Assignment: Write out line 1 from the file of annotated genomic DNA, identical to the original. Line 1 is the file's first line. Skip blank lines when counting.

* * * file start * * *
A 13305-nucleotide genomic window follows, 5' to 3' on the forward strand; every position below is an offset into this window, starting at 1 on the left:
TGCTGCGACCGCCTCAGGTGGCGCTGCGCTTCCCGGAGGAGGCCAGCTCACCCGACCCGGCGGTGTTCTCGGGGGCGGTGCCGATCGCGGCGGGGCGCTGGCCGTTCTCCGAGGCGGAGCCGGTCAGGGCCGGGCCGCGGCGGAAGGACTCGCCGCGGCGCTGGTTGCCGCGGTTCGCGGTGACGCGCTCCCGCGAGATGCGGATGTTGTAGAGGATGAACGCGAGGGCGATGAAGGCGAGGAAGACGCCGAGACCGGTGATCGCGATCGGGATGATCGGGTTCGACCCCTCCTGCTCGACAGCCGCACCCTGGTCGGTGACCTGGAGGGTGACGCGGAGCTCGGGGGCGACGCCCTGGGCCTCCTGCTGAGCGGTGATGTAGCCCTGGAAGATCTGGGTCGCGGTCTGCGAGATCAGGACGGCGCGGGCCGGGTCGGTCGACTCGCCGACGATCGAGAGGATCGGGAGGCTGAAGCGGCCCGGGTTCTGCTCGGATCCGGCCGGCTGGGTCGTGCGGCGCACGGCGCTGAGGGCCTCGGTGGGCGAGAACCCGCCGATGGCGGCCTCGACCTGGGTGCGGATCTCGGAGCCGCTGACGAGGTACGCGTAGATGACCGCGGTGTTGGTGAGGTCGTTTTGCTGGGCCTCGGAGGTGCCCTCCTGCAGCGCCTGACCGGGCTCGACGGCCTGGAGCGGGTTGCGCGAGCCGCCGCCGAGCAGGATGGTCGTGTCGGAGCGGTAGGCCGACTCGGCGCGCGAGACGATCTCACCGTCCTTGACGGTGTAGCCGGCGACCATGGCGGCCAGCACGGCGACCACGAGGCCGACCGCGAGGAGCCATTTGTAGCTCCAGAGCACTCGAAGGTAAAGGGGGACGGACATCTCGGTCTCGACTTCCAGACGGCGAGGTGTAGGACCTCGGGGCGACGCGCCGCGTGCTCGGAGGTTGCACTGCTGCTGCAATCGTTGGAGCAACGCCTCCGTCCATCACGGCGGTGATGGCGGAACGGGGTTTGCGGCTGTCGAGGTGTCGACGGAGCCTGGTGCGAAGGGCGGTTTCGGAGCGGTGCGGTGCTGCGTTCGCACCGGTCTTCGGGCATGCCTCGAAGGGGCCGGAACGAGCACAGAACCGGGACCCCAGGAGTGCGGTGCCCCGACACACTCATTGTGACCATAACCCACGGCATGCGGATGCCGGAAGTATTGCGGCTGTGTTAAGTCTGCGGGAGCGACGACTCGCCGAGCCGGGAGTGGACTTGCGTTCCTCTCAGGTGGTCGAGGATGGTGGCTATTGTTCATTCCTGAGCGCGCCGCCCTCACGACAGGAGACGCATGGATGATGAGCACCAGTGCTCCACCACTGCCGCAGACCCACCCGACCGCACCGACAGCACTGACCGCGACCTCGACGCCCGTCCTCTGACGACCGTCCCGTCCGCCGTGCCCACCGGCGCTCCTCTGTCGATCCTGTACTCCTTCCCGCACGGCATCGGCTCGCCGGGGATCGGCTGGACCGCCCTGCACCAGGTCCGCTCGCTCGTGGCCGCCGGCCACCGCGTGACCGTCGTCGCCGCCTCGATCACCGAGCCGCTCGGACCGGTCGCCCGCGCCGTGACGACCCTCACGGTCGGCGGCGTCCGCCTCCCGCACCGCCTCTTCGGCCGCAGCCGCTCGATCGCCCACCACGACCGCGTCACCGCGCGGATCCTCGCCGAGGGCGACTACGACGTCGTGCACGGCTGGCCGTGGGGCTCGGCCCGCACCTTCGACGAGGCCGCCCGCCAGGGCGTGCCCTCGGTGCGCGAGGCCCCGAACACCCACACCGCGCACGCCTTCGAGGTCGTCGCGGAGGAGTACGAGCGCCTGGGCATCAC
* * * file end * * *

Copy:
A 13305-nucleotide genomic window follows, 5' to 3' on the forward strand; every position below is an offset into this window, starting at 1 on the left: